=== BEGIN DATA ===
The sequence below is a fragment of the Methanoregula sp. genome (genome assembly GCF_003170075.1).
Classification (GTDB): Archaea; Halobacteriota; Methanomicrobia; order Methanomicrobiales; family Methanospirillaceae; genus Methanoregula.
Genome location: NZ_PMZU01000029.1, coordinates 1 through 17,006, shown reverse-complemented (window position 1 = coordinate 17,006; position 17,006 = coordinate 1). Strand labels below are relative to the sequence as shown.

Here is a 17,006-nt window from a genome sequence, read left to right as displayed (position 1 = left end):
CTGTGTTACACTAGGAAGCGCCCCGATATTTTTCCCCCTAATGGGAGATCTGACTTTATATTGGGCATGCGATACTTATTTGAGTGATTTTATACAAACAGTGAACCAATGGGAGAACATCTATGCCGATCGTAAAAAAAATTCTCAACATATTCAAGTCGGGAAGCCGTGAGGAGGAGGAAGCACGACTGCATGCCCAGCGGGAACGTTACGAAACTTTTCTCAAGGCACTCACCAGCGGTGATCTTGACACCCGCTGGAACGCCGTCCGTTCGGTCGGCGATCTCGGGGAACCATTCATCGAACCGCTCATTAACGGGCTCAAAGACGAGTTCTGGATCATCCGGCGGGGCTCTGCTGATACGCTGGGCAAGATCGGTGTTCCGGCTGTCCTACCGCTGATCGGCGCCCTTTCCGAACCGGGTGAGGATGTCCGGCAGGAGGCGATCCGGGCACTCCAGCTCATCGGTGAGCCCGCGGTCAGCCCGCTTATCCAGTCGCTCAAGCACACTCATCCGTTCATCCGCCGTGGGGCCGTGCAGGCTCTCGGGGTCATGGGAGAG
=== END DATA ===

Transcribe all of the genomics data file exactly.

The sequence below is a fragment of the Methanoregula sp. genome (genome assembly GCF_003170075.1).
Classification (GTDB): Archaea; Halobacteriota; Methanomicrobia; order Methanomicrobiales; family Methanospirillaceae; genus Methanoregula.
Genome location: NZ_PMZU01000029.1, coordinates 1 through 17,006, shown reverse-complemented (window position 1 = coordinate 17,006; position 17,006 = coordinate 1). Strand labels below are relative to the sequence as shown.

Here is a 17,006-nt window from a genome sequence, read left to right as displayed (position 1 = left end):
CTGTGTTACACTAGGAAGCGCCCCGATATTTTTCCCCCTAATGGGAGATCTGACTTTATATTGGGCATGCGATACTTATTTGAGTGATTTTATACAAACAGTGAACCAATGGGAGAACATCTATGCCGATCGTAAAAAAAATTCTCAACATATTCAAGTCGGGAAGCCGTGAGGAGGAGGAAGCACGACTGCATGCCCAGCGGGAACGTTACGAAACTTTTCTCAAGGCACTCACCAGCGGTGATCTTGACACCCGCTGGAACGCCGTCCGTTCGGTCGGCGATCTCGGGGAACCATTCATCGAACCGCTCATTAACGGGCTCAAAGACGAGTTCTGGATCATCCGGCGGGGCTCTGCTGATACGCTGGGCAAGATCGGTGTTCCGGCTGTCCTACCGCTGATCGGCGCCCTTTCCGAACCGGGTGAGGATGTCCGGCAGGAGGCGATCCGGGCACTCCAGCTCATCGGTGAGCCCGCGGTCAGCCCGCTTATCCAGTCGCTCAAGCACACTCATCCGTTCATCCGCCGTGGGGCCGTGCAGGCTCTCGGGGTCATGGGAGAG